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NCJRS Abstract

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NCJ Number: 76930 Find in a Library
Title: Report on Alternative Methods of Housing Convicted Felons, Volume 1 - Management Summary
Corporate Author: Arthur Young and Co
United States of America
Date Published: 1980
Page Count: 48
Sponsoring Agency: Arthur Young and Co
Sacramento, CA 95814
California Joint Rules Cmtte
Sacramento, CA 95814
Format: Document
Language: English
Country: United States of America
Annotation: This report summarizes the basic conclusions reached in a study which evaluated alternative methods of housing convicted felons sentenced to the custody of the California Department of Corrections (CDC).
Abstract: The study focused on adult male and female felons and civil narcotic commitments sentenced to CDC custody. Information was gathered by means of surveys of current CDC facilities and alternative housing in California and of security classifications and standards for evaluating corrections facilities throughout the United States. Emphasis was placed on the identification of reasonable alternatives to traditional prison construction that would provide the State with a more economical method of fulfilling its prisoner housing responsibilities. Alternatives considered included the expanded use of camps, prerelease centers, and county correctional facilities and the use of existing noncorrections facilities for corrections purposes. It was concluded that alternative housing should be a central element in CDC's facilities plan. Development of a prerelease community residential program, expansion of the use of camps, and consideration of the use of three Air Force radar stations, the property of the California School for the Deaf, and certain facilities available at Hamilton Air Force Base were recommended. Analysis of the costs and benefits of three basic options indicated that continuation of the existing situation would be the least desirable approach. It was recommended that all cells considerably under 60 square feet be replaced and that dormitory living space be used at either 50 or 60 square feet per inmate. Instead of adopting one of these options, the legislature may wish to use the CDC standard of 75 square feet per inmate in dormitories and add about 2,000 beds at a cost of $80 million to $120 million. Deficiencies in existing facilities should be addressed within the funding capability provided by the legislature. Additional recommendations along with maps, footnotes, and tables are included. For the full report, see NCJ 76931.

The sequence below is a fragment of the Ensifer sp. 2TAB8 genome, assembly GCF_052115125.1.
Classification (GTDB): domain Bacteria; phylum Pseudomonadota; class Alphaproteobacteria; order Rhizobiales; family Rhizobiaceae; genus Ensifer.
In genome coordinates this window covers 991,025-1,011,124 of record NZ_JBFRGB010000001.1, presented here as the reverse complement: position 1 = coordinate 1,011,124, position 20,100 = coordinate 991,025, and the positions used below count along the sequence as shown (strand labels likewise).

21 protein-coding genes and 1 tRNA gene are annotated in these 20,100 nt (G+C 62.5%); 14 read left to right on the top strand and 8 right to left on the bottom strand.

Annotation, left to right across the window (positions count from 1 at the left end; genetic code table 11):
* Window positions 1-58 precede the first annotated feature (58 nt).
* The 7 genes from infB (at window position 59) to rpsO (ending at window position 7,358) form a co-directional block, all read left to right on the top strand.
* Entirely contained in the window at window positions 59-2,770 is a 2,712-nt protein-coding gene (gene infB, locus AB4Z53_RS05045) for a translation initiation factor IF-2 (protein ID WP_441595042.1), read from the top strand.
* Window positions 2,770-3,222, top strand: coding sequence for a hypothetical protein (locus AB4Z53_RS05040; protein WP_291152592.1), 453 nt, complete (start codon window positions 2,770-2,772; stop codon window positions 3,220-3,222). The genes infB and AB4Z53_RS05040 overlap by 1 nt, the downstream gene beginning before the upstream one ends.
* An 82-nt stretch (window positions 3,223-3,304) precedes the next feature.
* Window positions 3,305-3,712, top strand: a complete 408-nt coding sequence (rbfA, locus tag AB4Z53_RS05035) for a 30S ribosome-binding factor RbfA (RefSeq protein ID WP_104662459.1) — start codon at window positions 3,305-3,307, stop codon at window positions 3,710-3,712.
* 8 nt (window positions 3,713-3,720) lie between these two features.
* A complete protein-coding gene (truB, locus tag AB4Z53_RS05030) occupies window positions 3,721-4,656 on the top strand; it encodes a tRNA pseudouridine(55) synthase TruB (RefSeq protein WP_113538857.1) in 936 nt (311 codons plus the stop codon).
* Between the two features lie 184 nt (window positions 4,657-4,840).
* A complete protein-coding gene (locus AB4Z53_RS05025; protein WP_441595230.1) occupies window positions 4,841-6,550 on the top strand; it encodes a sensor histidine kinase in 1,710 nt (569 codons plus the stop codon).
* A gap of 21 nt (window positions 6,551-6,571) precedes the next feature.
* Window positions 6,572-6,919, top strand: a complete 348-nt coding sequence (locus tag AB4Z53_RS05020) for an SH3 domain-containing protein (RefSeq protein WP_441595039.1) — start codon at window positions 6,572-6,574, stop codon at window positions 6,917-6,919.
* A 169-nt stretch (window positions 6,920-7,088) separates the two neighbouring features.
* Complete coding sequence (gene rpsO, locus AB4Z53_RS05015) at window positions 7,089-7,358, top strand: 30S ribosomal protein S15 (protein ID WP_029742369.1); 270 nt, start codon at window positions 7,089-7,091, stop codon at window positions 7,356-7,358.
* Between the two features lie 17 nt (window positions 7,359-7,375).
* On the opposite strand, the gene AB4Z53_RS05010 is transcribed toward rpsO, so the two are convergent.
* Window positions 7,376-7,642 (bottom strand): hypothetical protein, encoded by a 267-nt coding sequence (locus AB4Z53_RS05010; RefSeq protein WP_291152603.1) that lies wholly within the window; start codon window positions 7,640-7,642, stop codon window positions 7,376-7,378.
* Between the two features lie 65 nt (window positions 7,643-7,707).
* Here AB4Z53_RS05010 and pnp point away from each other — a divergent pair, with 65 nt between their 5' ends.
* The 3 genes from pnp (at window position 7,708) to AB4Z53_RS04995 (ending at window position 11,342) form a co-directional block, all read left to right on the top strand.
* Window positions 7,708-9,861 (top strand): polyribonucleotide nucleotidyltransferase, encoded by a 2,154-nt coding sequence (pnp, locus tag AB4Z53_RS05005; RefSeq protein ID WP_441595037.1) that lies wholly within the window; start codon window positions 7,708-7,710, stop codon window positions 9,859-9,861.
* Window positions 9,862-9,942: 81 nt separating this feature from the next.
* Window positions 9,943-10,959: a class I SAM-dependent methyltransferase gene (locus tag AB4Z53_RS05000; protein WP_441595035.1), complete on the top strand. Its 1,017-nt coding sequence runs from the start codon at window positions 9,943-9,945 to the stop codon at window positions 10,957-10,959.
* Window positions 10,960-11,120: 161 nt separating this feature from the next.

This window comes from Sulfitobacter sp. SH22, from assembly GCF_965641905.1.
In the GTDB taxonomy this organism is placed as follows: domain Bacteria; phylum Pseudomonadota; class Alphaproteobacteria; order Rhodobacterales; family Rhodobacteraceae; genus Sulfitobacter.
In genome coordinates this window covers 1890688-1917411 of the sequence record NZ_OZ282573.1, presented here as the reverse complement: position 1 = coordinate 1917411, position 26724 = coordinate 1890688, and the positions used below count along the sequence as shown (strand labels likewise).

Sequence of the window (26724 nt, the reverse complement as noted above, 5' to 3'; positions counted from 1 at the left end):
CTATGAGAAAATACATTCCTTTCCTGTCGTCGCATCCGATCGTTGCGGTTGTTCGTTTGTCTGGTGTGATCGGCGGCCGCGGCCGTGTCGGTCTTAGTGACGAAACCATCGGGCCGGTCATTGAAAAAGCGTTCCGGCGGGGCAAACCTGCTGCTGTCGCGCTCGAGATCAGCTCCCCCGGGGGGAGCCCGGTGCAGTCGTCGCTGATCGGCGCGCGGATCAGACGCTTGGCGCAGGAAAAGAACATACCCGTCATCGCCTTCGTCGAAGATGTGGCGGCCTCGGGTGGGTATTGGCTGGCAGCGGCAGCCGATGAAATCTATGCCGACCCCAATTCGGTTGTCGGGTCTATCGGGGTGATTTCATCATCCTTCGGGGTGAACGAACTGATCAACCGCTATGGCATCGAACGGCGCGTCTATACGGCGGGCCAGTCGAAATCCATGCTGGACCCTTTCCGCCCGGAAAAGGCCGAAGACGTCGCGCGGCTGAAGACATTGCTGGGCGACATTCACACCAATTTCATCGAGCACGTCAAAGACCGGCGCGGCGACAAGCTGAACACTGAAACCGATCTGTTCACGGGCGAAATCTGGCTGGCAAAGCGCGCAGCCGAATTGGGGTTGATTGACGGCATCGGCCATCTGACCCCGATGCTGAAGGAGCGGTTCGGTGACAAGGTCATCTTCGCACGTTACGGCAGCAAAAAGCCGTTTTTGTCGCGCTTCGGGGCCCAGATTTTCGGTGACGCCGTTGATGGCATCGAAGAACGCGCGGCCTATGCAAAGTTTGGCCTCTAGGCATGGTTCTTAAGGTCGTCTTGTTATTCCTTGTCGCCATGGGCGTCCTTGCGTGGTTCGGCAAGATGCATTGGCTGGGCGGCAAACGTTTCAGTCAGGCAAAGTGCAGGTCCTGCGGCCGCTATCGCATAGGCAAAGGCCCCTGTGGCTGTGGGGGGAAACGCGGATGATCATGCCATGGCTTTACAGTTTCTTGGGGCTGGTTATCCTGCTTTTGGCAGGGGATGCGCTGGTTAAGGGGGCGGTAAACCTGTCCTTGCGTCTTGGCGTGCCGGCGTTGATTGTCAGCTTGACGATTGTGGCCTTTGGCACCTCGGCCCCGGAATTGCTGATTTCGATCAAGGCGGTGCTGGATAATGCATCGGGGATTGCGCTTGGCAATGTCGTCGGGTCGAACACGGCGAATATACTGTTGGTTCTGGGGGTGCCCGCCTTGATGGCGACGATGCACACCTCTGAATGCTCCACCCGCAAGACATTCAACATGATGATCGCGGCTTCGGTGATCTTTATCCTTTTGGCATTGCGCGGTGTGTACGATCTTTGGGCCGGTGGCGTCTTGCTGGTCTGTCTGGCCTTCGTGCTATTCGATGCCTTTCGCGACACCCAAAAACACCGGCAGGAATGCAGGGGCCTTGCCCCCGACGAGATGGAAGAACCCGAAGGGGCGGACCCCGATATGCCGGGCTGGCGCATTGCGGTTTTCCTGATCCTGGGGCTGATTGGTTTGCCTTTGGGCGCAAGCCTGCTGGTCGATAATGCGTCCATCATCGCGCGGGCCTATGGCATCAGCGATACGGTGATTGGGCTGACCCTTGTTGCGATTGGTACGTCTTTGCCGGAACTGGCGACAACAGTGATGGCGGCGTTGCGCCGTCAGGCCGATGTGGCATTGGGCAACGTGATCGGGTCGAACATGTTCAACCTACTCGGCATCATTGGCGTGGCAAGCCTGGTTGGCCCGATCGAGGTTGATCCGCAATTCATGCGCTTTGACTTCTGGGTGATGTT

Index Term(s): California; Correctional institutions (adult); Correctional planning; State correctional facilities; Summaries
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